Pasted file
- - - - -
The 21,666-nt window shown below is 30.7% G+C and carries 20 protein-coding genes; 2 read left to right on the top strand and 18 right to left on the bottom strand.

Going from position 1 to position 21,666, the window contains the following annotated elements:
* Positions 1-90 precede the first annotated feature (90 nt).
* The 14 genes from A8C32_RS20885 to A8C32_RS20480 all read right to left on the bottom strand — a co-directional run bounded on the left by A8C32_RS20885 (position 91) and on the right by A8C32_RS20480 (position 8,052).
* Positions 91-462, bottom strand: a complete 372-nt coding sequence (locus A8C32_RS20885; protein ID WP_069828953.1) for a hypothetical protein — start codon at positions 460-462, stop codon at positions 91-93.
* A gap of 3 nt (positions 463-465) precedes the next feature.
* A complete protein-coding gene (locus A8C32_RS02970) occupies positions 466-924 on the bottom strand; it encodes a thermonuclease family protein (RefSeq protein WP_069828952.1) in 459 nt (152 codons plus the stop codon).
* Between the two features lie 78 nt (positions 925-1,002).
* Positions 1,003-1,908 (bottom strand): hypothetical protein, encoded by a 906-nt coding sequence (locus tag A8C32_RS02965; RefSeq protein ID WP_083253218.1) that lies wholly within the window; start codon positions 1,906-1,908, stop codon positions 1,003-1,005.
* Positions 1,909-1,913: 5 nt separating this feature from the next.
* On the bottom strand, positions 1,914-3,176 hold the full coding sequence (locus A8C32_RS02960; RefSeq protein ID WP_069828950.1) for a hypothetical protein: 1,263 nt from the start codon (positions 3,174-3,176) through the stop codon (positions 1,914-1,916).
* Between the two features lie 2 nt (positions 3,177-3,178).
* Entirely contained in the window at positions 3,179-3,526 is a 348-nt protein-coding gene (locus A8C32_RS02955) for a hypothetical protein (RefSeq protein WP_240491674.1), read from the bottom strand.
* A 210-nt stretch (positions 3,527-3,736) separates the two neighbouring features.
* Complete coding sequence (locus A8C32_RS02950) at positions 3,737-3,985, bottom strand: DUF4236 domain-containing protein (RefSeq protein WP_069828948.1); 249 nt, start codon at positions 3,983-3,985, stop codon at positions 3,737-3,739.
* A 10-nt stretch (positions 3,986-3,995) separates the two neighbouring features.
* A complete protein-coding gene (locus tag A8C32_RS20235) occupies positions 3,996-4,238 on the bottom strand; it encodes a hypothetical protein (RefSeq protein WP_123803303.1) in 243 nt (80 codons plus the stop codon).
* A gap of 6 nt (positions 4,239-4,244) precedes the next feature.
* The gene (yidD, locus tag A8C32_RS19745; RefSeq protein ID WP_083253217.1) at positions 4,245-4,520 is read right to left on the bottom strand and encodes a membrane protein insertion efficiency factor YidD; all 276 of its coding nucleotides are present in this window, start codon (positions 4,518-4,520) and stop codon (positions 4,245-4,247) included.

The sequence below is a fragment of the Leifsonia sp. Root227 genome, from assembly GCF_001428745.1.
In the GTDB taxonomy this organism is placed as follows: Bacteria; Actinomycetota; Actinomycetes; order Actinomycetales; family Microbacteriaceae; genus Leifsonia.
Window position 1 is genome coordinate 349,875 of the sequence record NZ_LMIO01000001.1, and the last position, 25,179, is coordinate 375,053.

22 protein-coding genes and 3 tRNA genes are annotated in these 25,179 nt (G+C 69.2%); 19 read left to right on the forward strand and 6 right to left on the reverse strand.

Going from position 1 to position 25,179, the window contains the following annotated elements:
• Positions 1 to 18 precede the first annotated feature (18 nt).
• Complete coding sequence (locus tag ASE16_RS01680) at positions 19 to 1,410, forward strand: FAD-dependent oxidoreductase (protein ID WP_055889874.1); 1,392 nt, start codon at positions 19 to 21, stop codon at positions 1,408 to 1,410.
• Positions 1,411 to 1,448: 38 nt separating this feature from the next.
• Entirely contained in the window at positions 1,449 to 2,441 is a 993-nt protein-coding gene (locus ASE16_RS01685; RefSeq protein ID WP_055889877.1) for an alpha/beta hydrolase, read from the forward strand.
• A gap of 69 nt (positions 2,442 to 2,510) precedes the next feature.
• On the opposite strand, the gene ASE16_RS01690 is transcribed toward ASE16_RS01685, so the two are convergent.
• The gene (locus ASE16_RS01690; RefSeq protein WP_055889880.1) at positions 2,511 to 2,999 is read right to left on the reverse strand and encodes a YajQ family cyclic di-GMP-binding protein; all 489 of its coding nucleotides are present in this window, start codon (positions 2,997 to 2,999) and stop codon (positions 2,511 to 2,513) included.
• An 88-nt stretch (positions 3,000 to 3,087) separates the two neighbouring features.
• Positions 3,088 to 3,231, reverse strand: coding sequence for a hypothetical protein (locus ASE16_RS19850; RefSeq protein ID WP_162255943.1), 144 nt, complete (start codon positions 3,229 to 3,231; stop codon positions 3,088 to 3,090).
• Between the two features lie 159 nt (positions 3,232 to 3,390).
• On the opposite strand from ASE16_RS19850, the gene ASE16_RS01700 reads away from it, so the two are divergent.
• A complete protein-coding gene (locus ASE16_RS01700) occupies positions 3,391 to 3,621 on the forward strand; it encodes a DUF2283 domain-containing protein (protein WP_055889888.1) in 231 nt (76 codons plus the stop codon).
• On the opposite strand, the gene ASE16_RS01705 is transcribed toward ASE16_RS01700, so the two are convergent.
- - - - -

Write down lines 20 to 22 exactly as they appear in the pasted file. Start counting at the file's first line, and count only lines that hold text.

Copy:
The sequence below is a fragment of the Leifsonia sp. Root227 genome, from assembly GCF_001428745.1.
In the GTDB taxonomy this organism is placed as follows: Bacteria; Actinomycetota; Actinomycetes; order Actinomycetales; family Microbacteriaceae; genus Leifsonia.
Window position 1 is genome coordinate 349,875 of the sequence record NZ_LMIO01000001.1, and the last position, 25,179, is coordinate 375,053.